In My Mosque

In My Mosque

In My Mosque

 

 

 

 

 

 

 

 

 

 

In My Mosque

M. O. Yuksel

Hatem Aly

Farshore, 2021

32pp., pbk., RRP $A14.99

9780755502608

The mosque as both a place and the way of life it represents plays such a significant role in the lives of so many of our students that this book that explores how it is used by families, friends and communities for worship, learning, eating, helping each other and playing will be welcomed by many.  For not only does it reflect the lives of so many – and we know the power of reading about ourselves in books – but it also demystifies the building and what happens within for those who are unfamiliar.

Based on the author’s visits to many mosques around the world, it shows both similarities and differences and how through these there is unification overall. Illustrated by the artist behind The Proudest Blue the reader is taken inside a place that radiates peace and love and the simple commentary of what happens explains much.

An important addition to the collection of any library that serves the followers of this faith, as well as others as we try to break down the walls by offering insight and understanding. 

The Accidental Penguin Hotel

The Accidental Penguin Hotel

The Accidental Penguin Hotel

 

 

 

 

 

 

 

 

 

 

The Accidental Penguin Hotel

Andrew Kelly

Dean A. Jones

Wild Dog, 2021

32pp., hbk., RRP $A24.99

 9781742036281

For generations the little penguins have left their island home to hunt for the shoals of small fish in the rich waters of the bay and the mouth of the river.  And when they have had their fill they risk their lives navigating the rip   and the shipping to go back to their burrows on their island home.  The island has all they need to build their burrows but it is getting crowded and the young males are finding it tricky to find a place that is safe and that will attract a young female. But there is nowhere suitable to build a burrow on the bay.

And then changes start to happen to their feeding grounds – huge machinery is dumping rocks into the sea to build a breakwater to protect the boats and the beach, and over time the sand and silt build up in the cracks and crevices. Sometimes the penguins rest on the rocks but they always return home.  Until one day, one little penguin decides to stay…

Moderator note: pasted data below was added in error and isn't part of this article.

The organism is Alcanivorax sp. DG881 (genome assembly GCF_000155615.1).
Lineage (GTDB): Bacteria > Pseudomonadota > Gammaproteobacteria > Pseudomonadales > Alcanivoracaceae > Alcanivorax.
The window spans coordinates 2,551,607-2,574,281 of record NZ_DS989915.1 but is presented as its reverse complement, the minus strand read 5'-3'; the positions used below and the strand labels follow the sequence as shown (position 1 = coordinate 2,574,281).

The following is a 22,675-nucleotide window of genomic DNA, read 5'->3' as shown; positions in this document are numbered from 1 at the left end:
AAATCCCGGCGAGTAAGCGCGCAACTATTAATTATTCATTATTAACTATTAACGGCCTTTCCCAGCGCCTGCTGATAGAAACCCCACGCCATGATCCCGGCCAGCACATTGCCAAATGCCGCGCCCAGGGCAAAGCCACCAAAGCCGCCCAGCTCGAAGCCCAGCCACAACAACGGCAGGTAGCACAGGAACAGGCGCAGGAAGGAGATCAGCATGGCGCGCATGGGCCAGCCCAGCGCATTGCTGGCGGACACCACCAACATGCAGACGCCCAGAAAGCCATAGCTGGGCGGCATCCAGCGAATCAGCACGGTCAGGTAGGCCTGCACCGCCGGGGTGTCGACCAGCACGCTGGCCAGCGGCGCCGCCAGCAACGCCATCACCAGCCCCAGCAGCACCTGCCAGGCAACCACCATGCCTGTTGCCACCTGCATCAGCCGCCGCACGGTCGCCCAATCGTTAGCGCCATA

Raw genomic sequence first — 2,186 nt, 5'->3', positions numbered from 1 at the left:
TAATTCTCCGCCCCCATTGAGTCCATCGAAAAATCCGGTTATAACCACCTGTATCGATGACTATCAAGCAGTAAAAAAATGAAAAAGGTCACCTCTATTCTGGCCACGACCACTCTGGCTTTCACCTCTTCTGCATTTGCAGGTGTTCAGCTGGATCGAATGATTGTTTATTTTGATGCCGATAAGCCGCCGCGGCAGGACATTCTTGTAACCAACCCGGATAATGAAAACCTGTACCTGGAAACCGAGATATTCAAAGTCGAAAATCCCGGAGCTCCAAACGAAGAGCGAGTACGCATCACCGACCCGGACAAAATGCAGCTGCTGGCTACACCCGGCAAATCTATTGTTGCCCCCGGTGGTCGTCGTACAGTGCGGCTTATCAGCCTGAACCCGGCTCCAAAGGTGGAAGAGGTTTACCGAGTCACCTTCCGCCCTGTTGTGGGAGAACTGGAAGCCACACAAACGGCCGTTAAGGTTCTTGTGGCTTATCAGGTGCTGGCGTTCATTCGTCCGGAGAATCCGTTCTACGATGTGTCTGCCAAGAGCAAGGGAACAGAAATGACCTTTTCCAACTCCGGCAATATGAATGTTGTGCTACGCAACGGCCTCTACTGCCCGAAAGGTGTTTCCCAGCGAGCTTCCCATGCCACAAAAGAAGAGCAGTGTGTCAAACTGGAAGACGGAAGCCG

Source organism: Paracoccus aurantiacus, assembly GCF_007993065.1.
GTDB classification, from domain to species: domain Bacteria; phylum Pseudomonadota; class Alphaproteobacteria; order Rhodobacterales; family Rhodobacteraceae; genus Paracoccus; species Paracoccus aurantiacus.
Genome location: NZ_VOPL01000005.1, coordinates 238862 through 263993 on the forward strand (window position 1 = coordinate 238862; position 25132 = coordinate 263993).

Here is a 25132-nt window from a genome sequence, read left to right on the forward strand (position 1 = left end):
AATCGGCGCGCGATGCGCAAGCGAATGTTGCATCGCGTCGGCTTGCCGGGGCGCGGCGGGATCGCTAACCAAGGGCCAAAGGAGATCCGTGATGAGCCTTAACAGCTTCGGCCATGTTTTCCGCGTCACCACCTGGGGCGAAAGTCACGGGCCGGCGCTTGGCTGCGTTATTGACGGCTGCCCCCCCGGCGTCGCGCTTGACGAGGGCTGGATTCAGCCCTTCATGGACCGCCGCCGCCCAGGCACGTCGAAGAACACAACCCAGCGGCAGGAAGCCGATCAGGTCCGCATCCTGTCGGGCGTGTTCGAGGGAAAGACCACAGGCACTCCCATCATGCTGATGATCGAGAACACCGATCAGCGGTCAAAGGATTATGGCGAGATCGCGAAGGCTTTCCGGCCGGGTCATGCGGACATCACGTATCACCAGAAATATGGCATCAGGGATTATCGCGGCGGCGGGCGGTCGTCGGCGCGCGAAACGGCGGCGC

Much is written about the impact on wildlife when humans change the landscape and it’s usually negative so to read a positive story is unusual.  For this is the story of how the penguin colony at St Kilda, Victoria emerged and is continuing to grow. While they still have to deal with the hazards of dogs, cats, ferrets, stoats, human vandals, plastic pollution, boat strikes, boat propellers, oil spills, the fragmentation and loss of habitat and climate change, nevertheless because of the conservation practices in place they have shown that it is possible for native wildlife to live side by side with humans. Using just one little penguin as its focus personalises the story and brings it into the realm of the young reader, so they are more able to relate to it and understand the situation.  

Told by the Yarra Riverkeeper and beautifully illustrated this is an uplifting story that shows that the relationship between humans and the natural world can be a positive one, as well as demonstrating how that world adapts to deal with issues such as overcrowding. But charming as it is as a standalone story, it is one that has enormous potential to be a springboard into further investigations both of the penguins (with comprehensive teachers’ notes) and then human impact generally.  If you “can’t stop progress” how can it be managed through environmental impact studies, local support groups and so forth?  Is there a development happening in the readers’ community that might be having a wider impact than is immediately visible?  The opportunity to “act locally, think globally” is very apparent and this book can fulfil the purpose of the author. “Let us walk gently together.”

Everything Under the Sun

Everything Under the Sun

Everything Under the Sun